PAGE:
Fed Chair Powell Wants Inflation to Cool More

Fed Chair Powell Wants Inflation to Cool More

Federal Reserve Chairman Jerome H. Powell reiterated Wednesday that the central bank can take its time before cutting interest rates as inflation eases and economic growth continues.

The central bank chief also used a speech he was scheduled to give at Stanford to emphasize the Fed’s independence from politics, a relevant message at a time when election season threatens to put Fed policy in an uncomfortable spotlight.

This year is a big one for the Fed: After long months of rapid inflation, price increases are finally easing. That means central bankers may soon cut interest rates from their highest level in two decades. The Fed raised interest rates to 5.3 percent between March 2022 and mid-2023 to cool the economy and curb inflation.

However, it is difficult to know when and how much interest rates should be reduced. Inflation has slowed in recent months, and the Fed doesn’t want to cut interest rates too soon and completely control price increases. Investors had originally expected the Fed to cut interest rates early this year, but are now anticipating a first move in June or July as officials wait for more evidence that inflation has truly eased.

“When it comes to inflation, it is too early to say whether recent readings represent more than just an increase,” Powell said in remarks prepared for delivery. “We do not believe it will be appropriate to cut our key interest rate until we have greater confidence that inflation is moving sustainably toward 2 percent.”

“Given the strength of the economy and the progress on inflation so far, we have time to let the incoming data guide our policy decisions,” he added. He called reducing inflation a “sometimes bumpy road.”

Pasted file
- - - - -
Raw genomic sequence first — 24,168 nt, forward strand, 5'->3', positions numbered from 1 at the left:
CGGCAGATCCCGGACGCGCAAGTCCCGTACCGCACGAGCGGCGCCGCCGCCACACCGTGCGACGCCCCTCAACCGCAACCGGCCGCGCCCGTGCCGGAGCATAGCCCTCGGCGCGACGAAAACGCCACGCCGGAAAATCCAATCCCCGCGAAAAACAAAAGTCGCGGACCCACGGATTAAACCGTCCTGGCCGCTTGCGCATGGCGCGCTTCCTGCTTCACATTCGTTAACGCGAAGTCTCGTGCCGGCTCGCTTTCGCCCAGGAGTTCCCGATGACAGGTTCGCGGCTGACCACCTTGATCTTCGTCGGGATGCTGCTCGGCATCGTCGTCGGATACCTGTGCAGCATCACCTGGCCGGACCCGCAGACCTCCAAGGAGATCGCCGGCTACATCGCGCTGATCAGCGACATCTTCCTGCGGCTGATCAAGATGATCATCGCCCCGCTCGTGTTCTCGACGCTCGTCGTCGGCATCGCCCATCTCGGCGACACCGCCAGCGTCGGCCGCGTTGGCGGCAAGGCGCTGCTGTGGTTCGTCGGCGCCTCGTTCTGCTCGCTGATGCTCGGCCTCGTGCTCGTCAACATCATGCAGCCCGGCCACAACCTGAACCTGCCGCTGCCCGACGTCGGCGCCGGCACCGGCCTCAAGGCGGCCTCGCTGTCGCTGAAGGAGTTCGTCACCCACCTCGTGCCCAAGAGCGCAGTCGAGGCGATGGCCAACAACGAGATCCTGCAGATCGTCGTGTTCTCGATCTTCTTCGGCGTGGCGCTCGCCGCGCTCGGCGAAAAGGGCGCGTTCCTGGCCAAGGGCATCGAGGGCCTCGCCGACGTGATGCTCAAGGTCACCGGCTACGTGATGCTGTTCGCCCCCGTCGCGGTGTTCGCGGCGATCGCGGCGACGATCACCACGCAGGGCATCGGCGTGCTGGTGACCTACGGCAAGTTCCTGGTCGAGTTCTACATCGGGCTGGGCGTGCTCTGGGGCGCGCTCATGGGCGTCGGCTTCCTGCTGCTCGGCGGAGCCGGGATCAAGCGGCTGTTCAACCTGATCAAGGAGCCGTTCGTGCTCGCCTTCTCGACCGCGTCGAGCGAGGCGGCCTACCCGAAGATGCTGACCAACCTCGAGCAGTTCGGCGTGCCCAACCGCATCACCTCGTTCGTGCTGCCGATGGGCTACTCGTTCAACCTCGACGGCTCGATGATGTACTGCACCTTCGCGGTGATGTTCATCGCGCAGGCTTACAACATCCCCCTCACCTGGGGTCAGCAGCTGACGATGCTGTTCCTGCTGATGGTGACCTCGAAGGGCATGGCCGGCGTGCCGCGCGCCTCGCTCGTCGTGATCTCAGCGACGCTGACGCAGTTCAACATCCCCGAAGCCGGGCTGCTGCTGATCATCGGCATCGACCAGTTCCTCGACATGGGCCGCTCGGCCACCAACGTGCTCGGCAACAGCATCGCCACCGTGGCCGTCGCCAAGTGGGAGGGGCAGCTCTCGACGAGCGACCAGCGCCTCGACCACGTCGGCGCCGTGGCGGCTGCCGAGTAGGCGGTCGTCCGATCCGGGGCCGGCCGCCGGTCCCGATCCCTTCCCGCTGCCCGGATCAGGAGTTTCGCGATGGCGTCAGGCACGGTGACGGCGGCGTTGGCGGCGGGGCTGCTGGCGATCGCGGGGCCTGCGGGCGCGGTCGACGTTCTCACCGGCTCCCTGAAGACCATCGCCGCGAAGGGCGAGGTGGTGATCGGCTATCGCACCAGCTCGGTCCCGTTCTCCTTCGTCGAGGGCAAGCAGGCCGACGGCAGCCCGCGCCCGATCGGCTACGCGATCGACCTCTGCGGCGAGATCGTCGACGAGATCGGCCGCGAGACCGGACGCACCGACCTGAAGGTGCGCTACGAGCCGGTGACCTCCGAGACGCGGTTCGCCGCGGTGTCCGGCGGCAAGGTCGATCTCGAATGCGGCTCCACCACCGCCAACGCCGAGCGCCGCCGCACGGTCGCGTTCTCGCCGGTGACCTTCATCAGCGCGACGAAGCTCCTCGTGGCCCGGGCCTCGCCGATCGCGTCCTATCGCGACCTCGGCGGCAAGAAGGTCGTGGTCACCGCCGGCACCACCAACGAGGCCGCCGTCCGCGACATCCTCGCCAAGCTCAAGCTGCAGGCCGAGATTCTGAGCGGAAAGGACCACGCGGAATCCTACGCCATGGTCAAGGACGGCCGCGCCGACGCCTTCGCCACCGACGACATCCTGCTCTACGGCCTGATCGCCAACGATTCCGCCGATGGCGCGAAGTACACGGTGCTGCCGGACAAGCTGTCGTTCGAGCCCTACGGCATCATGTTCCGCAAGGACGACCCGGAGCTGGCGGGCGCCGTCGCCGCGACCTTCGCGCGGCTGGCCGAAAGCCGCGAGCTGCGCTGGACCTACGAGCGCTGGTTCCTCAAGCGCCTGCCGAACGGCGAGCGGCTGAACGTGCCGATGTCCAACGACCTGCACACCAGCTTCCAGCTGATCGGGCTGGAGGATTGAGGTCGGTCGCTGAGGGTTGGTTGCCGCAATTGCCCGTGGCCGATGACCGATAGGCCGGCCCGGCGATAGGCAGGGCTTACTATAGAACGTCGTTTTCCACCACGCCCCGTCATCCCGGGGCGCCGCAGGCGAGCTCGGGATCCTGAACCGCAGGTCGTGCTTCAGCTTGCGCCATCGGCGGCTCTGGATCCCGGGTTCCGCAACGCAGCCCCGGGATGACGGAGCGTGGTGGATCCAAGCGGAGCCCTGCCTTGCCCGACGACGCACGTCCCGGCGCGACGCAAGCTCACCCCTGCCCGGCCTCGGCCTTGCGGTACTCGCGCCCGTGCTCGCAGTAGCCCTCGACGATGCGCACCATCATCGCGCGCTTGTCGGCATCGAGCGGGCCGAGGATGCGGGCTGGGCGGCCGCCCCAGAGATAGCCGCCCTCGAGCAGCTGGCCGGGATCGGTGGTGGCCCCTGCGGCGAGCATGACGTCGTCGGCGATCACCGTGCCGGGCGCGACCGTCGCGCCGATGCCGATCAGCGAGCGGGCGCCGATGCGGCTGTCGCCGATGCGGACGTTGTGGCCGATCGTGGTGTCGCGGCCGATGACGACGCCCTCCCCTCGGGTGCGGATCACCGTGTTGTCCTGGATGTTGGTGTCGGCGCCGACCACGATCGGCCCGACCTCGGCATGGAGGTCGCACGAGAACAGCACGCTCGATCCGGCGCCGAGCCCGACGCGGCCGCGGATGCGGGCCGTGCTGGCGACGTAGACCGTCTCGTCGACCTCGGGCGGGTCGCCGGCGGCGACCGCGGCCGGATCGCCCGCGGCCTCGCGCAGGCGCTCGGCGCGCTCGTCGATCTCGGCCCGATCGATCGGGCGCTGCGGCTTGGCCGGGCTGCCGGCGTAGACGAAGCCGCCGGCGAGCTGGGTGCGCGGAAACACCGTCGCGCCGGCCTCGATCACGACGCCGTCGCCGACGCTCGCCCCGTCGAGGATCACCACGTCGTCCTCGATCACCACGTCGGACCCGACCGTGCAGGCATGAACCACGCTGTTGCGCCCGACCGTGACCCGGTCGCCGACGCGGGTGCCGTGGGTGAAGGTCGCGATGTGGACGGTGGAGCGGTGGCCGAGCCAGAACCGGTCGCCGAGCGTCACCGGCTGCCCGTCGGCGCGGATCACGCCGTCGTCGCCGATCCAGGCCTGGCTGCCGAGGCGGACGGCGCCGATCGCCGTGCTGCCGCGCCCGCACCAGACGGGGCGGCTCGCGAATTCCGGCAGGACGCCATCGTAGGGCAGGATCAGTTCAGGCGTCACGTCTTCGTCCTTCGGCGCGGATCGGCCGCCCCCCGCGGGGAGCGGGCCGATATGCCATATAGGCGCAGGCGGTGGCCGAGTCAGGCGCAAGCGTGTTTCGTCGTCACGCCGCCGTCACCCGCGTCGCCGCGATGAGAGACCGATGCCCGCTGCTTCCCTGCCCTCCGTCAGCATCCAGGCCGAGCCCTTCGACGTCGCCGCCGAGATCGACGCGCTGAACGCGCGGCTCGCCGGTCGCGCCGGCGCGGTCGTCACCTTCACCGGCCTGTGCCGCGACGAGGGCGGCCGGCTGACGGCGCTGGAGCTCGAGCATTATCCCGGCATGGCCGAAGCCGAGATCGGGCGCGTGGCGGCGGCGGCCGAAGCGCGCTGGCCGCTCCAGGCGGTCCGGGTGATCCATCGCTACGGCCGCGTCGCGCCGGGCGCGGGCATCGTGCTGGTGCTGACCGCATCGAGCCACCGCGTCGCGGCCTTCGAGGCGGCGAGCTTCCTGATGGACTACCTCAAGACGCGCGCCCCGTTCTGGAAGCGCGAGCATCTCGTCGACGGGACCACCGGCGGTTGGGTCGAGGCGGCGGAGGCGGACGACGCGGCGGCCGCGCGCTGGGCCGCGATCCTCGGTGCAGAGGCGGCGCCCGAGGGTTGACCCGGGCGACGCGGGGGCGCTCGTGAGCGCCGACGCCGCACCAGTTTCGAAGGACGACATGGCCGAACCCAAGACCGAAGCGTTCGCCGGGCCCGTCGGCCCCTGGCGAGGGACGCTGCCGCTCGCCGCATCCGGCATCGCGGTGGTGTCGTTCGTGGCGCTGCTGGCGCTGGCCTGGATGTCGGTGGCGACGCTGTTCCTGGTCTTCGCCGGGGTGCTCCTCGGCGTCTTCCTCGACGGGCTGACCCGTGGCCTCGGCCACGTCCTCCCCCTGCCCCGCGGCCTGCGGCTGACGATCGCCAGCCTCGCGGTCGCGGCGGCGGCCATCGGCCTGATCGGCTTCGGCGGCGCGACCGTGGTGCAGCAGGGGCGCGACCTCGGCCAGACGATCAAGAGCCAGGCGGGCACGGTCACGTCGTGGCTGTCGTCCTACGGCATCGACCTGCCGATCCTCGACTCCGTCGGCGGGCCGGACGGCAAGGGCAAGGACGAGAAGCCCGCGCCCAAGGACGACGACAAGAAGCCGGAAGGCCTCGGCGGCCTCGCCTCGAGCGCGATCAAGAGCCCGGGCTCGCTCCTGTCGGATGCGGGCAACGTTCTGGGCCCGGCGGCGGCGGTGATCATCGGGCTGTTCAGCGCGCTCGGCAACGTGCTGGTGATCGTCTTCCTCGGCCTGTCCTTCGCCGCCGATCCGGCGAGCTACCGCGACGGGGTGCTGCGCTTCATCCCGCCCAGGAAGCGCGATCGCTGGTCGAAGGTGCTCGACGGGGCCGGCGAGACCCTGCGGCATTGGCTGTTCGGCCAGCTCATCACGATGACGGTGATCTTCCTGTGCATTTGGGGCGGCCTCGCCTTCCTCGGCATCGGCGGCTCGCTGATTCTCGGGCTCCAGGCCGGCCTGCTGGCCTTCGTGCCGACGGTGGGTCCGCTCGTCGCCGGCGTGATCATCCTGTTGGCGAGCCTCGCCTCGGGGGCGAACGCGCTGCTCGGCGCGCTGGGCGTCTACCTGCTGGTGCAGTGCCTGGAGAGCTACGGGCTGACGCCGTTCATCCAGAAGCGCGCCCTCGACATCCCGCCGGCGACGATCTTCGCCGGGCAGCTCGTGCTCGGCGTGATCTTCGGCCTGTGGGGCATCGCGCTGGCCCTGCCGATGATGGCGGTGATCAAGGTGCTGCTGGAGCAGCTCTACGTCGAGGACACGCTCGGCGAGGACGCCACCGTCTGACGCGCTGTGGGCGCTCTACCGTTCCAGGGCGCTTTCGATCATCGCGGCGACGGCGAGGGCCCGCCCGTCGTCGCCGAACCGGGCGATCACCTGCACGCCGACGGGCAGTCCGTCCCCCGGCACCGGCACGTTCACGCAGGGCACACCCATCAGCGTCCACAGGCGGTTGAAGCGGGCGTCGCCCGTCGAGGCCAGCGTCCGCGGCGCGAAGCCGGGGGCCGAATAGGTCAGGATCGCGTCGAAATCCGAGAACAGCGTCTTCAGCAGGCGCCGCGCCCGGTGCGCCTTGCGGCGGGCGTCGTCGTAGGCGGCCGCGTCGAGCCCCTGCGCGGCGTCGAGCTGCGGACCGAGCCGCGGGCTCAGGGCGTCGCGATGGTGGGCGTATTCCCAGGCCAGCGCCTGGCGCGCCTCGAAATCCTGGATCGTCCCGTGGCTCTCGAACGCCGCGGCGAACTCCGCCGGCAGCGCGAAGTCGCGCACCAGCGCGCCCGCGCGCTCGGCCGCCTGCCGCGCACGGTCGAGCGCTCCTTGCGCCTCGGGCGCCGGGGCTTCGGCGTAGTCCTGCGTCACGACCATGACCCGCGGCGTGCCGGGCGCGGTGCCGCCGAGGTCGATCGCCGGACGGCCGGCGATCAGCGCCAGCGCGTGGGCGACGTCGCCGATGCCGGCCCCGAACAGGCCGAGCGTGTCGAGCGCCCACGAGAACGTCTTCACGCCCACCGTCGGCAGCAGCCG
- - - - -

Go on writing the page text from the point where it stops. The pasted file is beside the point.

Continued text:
But giving it more time means the Fed’s first rate cut – and any subsequent ones – could come as the election campaign heats up ahead of November’s presidential election.

Former President Donald J. Trump, the presumptive Republican nominee, has already criticized the Fed as political and said Mr. Powell “will probably do something to help Democrats.” Mr. Trump initially appointed Mr. Powell as Fed chairman, although he has since been reappointed to that role by President Biden.

The Fed is independent of the White House, and its officials often emphasize that they set policy with the economy in mind, not politics. Mr. Powell did so on Wednesday, saying the Fed was insulated from partisan disputes and determined to ignore such pressures.

“Our decisions will always reflect our careful assessment of what is best for our economy over the medium and longer term – and nothing else,” Powell said.

But the Fed chairman also rejected calls for the Fed to do more on issues like climate change, a demand that often comes from Democrats.

“We also need to avoid ‘mission creep,'” Powell said, calling climate change something beyond the Fed’s control. “Policies to combat climate change are the responsibility of elected officials and the agencies that have appointed them to this responsibility.”

He said that the Fed “plays a narrow role that is related to our responsibilities as a bank regulator” but that it will likely come under pressure to expand that role and “we are not climate policymakers, nor do we want to be.” “

Source link

2024-04-03 16:10:52